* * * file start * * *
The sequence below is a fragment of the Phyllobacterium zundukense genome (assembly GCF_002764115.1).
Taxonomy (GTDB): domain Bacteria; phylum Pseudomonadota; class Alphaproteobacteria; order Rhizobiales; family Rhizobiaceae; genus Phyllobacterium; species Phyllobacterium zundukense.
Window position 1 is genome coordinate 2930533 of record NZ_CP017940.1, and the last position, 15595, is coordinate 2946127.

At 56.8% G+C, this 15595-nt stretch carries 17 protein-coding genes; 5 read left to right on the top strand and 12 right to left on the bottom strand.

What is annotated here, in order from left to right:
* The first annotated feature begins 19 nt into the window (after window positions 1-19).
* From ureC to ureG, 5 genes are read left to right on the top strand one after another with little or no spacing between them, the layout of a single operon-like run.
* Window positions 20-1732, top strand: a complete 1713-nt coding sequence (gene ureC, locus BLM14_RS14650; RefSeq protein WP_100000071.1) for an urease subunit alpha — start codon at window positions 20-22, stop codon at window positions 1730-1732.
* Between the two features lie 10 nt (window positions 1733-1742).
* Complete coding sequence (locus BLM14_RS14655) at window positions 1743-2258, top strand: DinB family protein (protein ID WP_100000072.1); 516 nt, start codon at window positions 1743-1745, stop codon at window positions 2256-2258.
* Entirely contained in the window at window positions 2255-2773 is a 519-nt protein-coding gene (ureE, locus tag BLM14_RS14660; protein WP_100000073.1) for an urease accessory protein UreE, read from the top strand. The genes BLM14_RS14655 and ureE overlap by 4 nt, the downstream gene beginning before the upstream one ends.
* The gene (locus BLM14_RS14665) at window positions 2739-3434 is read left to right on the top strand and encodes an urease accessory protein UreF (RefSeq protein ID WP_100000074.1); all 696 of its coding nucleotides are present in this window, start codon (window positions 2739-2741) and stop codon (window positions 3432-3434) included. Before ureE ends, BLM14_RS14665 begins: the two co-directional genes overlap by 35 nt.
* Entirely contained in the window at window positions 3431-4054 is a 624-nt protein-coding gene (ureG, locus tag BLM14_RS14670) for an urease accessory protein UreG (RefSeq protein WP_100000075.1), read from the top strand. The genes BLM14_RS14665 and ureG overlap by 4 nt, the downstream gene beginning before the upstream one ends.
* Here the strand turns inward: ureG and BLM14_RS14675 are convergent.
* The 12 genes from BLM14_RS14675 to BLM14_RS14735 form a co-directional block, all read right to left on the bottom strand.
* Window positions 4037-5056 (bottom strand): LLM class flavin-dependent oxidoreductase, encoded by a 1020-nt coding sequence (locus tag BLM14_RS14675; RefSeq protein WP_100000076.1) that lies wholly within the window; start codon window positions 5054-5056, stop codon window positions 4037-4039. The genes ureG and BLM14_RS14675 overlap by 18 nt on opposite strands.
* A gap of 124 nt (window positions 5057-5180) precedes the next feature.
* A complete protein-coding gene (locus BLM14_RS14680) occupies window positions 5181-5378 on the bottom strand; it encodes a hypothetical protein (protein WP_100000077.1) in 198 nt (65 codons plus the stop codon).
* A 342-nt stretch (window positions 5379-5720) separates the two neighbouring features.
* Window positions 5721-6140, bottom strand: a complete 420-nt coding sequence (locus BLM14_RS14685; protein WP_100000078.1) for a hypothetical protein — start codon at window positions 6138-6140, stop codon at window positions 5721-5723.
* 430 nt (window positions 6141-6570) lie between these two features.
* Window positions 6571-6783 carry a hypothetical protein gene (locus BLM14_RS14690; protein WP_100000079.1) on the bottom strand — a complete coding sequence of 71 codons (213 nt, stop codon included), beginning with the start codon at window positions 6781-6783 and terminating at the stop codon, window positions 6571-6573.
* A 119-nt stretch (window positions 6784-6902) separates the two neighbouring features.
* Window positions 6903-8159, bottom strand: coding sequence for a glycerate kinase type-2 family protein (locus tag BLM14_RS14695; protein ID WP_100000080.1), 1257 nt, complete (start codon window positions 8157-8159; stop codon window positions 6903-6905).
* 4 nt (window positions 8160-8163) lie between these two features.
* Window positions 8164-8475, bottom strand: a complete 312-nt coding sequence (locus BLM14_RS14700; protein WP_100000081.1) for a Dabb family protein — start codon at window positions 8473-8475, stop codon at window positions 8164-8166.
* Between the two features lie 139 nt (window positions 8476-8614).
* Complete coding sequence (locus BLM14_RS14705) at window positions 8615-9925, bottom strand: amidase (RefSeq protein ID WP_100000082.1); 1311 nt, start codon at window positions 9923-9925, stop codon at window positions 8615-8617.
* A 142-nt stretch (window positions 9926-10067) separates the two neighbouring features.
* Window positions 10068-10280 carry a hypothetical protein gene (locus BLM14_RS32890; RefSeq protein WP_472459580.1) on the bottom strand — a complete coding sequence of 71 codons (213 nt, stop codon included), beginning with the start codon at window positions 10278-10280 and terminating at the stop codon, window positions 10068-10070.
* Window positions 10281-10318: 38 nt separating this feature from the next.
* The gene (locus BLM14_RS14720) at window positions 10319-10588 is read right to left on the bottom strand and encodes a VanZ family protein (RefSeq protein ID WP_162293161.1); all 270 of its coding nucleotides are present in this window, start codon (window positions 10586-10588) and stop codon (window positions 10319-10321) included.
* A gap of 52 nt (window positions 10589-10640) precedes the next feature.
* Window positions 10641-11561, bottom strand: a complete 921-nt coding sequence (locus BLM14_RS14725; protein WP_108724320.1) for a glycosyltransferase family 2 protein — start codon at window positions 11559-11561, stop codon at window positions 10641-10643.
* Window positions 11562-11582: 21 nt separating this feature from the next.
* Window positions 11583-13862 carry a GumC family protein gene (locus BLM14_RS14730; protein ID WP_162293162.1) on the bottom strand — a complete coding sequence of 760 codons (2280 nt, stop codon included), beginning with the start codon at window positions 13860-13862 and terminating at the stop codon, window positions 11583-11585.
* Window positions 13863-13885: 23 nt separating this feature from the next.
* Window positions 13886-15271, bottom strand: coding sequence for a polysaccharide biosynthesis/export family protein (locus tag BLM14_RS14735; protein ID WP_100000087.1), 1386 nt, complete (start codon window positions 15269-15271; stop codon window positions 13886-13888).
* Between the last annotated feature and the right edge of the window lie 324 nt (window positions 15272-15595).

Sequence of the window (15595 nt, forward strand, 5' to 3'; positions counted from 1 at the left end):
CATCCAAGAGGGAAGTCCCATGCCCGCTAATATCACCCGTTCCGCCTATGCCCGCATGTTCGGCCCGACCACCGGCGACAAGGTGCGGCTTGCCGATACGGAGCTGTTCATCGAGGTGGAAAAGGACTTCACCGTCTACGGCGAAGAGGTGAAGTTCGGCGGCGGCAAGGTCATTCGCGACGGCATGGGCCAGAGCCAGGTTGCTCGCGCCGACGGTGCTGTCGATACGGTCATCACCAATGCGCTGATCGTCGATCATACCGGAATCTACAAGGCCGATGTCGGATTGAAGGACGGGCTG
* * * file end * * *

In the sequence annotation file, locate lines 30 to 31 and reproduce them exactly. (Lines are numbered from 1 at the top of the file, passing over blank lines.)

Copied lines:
* Window positions 10068-10280 carry a hypothetical protein gene (locus BLM14_RS32890; RefSeq protein WP_472459580.1) on the bottom strand — a complete coding sequence of 71 codons (213 nt, stop codon included), beginning with the start codon at window positions 10278-10280 and terminating at the stop codon, window positions 10068-10070.
* Window positions 10281-10318: 38 nt separating this feature from the next.